Originally published as Microsoft Announces Windows 8 Release to Manufacturing on Technorati.
Yesterday Microsoft announced that it’s new client operating system, Windows 8 has been released to manufacturing. Basically what this means is that the company has completed product development and have initiated the process of, “handing off the final code to our OEM partners,” according to a post by Microsoft Communications Manager, Brandon LeBlanc.
With general availability scheduled for October 26th, OEM’s can now begin preparing new Windows 8 PC’s and devices. For those looking to upgrade, they will be available for $39.99, or if you purchase a Windows 7 PC between now and October 26th, you can upgrade for $14.99 through Windows Upgrade Offer.
With all the changes to the new operating system, including new Metro apps and design changes, some are forecasting the transition to be nightmarish. According to Thomas Koll, whose company Laplink just released PCmover, a utility to help individuals and businesses upgrade seamlessly said, “We expect users of Windows 7 will be able to upgrade to the same 32-bit or 64-bit version of Windows 8, but most other situations are likely to be difficult.” Adding, “For Windows XP users, upgrading to Windows 8 will be a nightmare and almost impossible which is still about half of all PC’s. Windows Vista users will have limited options and will likely lose all their applications.”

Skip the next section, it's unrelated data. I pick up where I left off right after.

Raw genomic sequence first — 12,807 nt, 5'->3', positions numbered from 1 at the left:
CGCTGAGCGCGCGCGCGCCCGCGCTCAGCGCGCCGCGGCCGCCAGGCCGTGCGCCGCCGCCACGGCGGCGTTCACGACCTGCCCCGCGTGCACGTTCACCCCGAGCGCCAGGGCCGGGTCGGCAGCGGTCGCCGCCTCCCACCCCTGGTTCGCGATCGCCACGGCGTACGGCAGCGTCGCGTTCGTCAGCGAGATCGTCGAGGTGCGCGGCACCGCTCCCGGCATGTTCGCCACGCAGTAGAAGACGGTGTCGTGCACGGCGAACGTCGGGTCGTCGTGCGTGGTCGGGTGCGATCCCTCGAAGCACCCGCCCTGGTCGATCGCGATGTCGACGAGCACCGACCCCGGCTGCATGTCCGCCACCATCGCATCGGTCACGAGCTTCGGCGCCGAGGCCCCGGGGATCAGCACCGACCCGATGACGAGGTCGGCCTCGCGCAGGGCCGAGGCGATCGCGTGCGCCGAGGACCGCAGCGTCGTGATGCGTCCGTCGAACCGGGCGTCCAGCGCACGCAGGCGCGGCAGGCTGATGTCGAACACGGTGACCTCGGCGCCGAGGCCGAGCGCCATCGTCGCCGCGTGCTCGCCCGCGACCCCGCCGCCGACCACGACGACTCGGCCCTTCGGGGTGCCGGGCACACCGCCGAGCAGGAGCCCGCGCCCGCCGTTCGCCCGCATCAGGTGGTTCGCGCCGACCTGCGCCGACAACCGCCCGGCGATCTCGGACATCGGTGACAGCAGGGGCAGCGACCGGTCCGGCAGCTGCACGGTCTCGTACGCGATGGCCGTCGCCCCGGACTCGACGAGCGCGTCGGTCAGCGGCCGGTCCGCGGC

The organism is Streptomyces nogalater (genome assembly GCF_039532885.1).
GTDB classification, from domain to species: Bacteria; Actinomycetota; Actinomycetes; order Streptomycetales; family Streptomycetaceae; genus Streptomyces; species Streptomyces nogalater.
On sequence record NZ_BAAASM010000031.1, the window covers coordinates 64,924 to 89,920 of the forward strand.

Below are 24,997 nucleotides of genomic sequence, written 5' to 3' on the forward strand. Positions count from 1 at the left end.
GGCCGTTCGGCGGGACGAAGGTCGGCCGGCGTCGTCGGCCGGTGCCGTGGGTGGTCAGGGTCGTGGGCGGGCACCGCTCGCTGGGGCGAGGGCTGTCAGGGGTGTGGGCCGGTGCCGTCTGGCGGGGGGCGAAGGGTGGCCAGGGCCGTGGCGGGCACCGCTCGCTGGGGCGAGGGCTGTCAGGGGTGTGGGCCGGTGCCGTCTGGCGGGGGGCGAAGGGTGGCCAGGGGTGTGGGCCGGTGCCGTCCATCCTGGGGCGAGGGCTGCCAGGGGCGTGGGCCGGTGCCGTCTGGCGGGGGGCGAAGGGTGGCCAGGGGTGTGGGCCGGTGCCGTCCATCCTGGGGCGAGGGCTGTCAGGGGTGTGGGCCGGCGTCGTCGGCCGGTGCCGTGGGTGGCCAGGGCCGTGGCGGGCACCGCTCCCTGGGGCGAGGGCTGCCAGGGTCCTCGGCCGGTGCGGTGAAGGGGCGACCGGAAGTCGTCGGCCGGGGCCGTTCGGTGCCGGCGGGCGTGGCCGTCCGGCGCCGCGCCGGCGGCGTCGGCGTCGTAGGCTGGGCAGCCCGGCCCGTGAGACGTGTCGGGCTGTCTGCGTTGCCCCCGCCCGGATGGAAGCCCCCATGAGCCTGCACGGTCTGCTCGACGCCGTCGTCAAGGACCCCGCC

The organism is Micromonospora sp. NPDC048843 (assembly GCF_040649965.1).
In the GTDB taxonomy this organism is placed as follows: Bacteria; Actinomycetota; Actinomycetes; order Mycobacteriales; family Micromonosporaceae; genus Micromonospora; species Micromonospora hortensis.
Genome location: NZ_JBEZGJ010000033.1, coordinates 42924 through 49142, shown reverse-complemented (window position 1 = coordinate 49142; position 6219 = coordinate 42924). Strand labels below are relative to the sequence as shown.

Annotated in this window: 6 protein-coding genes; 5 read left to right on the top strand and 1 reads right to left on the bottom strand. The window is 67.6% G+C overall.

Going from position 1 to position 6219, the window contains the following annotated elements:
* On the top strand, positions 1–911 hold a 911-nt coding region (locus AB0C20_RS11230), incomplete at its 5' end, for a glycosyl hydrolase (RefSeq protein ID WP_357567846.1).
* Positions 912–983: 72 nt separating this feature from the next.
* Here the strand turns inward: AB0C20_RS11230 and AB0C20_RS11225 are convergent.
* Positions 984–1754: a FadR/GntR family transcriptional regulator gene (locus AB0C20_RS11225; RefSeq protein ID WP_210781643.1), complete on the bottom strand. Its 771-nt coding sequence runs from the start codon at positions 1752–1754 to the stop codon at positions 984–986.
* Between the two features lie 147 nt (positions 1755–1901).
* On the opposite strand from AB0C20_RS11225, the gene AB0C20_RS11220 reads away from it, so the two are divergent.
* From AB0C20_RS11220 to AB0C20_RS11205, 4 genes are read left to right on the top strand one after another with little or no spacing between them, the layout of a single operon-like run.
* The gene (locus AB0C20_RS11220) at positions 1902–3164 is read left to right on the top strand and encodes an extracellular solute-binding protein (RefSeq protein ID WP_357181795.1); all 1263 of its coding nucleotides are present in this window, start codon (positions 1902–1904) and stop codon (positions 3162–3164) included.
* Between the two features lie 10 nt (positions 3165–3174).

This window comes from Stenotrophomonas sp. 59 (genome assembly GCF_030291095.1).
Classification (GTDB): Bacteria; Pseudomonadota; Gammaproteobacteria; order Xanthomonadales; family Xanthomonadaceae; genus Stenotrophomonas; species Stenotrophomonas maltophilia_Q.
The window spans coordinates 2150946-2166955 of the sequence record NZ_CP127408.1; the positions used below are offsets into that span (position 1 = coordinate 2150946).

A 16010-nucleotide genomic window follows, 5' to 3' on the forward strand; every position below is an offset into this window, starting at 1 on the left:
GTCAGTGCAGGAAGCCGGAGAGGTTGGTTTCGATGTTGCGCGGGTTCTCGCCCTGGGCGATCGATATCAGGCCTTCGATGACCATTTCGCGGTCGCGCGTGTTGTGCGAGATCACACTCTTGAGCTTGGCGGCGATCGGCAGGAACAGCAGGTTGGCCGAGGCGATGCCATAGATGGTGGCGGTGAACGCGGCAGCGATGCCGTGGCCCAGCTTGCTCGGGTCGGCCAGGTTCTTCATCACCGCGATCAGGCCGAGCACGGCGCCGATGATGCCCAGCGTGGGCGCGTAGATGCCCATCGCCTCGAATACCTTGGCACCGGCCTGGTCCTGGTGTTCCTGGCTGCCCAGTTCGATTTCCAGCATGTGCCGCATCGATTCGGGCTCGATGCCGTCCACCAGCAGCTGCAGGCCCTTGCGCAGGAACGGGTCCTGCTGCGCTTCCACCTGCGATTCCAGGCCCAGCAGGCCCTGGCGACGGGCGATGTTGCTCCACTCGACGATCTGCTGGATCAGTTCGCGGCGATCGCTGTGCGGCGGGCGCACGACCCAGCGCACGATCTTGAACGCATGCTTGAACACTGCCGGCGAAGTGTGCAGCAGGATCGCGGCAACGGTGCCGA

PCmover, which was pre-announced in early July, aims to make the transition to Windows 8 easier for businesses and individuals. Laplink forecasts there will be 125 million users of Windows 8 in N. America alone within 18-months of it’s release, which will easily be the largest migration ever to a new operating system. But these won’t be coming from “in-place” upgrades, or existing hardware upgrades according to Koll, with consumers likely to adopt new hardware to take full advantage of the new operating system. Laplink also estimates that there will be significant enterprise adoption of Windows 8 tablets, as it allows for easy Windows ecosystem compatibility, ability to join domains, and generally makes it easy for IT to manage.